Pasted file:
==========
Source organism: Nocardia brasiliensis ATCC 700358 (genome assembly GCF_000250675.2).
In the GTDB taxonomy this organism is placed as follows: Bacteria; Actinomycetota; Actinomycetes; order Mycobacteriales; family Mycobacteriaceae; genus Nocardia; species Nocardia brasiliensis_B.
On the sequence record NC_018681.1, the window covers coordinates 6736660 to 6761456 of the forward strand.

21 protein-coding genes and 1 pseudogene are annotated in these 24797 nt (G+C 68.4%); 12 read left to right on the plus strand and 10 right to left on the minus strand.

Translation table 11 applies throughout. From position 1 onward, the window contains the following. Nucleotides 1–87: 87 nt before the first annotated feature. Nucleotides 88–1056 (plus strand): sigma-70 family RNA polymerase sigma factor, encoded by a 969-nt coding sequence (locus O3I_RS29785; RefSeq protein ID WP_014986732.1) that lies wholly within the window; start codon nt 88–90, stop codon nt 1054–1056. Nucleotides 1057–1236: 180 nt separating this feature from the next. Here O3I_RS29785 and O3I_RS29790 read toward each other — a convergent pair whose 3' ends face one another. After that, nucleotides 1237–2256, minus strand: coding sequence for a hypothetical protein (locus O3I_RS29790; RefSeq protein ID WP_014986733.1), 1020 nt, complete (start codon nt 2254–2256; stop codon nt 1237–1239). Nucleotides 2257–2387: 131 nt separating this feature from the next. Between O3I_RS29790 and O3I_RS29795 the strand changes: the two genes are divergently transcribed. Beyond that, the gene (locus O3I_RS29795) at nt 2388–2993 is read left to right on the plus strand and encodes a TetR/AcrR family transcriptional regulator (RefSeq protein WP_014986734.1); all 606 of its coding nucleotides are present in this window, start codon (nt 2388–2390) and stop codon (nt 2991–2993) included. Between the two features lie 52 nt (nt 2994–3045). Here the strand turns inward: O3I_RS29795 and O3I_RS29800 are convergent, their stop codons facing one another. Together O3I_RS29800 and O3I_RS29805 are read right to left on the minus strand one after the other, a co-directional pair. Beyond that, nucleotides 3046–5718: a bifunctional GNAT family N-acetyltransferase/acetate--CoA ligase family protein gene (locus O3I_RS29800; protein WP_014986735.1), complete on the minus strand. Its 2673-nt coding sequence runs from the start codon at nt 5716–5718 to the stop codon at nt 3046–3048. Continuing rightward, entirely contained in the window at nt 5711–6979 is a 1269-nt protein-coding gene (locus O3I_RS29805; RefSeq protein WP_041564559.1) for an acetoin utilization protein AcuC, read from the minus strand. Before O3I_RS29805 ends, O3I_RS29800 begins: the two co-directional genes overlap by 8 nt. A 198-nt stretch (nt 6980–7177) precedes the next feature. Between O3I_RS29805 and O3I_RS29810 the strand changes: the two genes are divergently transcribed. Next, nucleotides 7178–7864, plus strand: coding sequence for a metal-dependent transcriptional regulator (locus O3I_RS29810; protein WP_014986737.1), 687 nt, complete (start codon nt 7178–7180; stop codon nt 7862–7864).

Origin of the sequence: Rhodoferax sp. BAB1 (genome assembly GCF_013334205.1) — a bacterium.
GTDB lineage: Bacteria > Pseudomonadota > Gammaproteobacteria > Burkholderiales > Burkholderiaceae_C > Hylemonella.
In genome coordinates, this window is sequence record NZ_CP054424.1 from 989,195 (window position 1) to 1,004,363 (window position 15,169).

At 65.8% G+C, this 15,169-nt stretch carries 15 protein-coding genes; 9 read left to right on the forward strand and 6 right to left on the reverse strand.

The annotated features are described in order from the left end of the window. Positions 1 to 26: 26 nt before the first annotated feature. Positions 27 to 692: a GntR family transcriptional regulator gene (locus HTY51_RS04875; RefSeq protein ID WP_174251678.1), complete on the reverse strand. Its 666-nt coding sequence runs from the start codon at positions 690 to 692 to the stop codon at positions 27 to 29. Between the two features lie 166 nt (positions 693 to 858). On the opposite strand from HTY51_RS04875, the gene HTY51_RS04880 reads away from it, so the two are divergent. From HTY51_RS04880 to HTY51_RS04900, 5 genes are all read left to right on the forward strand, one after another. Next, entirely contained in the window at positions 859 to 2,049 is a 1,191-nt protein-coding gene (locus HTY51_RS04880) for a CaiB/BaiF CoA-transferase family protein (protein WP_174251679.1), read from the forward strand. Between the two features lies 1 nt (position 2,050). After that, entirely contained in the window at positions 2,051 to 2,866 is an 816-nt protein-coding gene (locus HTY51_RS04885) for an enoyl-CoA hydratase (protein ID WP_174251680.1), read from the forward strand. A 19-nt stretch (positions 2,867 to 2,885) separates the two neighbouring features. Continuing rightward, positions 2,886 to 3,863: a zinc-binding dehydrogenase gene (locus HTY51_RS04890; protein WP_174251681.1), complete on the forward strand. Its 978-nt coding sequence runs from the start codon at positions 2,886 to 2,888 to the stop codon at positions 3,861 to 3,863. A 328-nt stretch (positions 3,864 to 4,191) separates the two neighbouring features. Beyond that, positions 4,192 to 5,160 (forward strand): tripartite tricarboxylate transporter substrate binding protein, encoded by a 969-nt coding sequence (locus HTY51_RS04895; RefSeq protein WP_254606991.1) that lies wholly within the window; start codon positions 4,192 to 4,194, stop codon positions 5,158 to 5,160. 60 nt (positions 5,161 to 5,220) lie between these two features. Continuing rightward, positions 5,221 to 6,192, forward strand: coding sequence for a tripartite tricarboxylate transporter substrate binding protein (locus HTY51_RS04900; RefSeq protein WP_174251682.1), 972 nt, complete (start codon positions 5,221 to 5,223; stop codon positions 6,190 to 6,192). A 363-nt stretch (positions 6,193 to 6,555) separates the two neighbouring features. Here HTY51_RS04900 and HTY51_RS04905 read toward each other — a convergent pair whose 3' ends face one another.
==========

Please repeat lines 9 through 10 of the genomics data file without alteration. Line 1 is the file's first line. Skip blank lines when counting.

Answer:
At 65.8% G+C, this 15,169-nt stretch carries 15 protein-coding genes; 9 read left to right on the forward strand and 6 right to left on the reverse strand.

The annotated features are described in order from the left end of the window. Positions 1 to 26: 26 nt before the first annotated feature. Positions 27 to 692: a GntR family transcriptional regulator gene (locus HTY51_RS04875; RefSeq protein ID WP_174251678.1), complete on the reverse strand. Its 666-nt coding sequence runs from the start codon at positions 690 to 692 to the stop codon at positions 27 to 29. Between the two features lie 166 nt (positions 693 to 858). On the opposite strand from HTY51_RS04875, the gene HTY51_RS04880 reads away from it, so the two are divergent. From HTY51_RS04880 to HTY51_RS04900, 5 genes are all read left to right on the forward strand, one after another. Next, entirely contained in the window at positions 859 to 2,049 is a 1,191-nt protein-coding gene (locus HTY51_RS04880) for a CaiB/BaiF CoA-transferase family protein (protein WP_174251679.1), read from the forward strand. Between the two features lies 1 nt (position 2,050). After that, entirely contained in the window at positions 2,051 to 2,866 is an 816-nt protein-coding gene (locus HTY51_RS04885) for an enoyl-CoA hydratase (protein ID WP_174251680.1), read from the forward strand. A 19-nt stretch (positions 2,867 to 2,885) separates the two neighbouring features. Continuing rightward, positions 2,886 to 3,863: a zinc-binding dehydrogenase gene (locus HTY51_RS04890; protein WP_174251681.1), complete on the forward strand. Its 978-nt coding sequence runs from the start codon at positions 2,886 to 2,888 to the stop codon at positions 3,861 to 3,863. A 328-nt stretch (positions 3,864 to 4,191) separates the two neighbouring features. Beyond that, positions 4,192 to 5,160 (forward strand): tripartite tricarboxylate transporter substrate binding protein, encoded by a 969-nt coding sequence (locus HTY51_RS04895; RefSeq protein WP_254606991.1) that lies wholly within the window; start codon positions 4,192 to 4,194, stop codon positions 5,158 to 5,160. 60 nt (positions 5,161 to 5,220) lie between these two features. Continuing rightward, positions 5,221 to 6,192, forward strand: coding sequence for a tripartite tricarboxylate transporter substrate binding protein (locus HTY51_RS04900; RefSeq protein WP_174251682.1), 972 nt, complete (start codon positions 5,221 to 5,223; stop codon positions 6,190 to 6,192). A 363-nt stretch (positions 6,193 to 6,555) separates the two neighbouring features. Here HTY51_RS04900 and HTY51_RS04905 read toward each other — a convergent pair whose 3' ends face one another.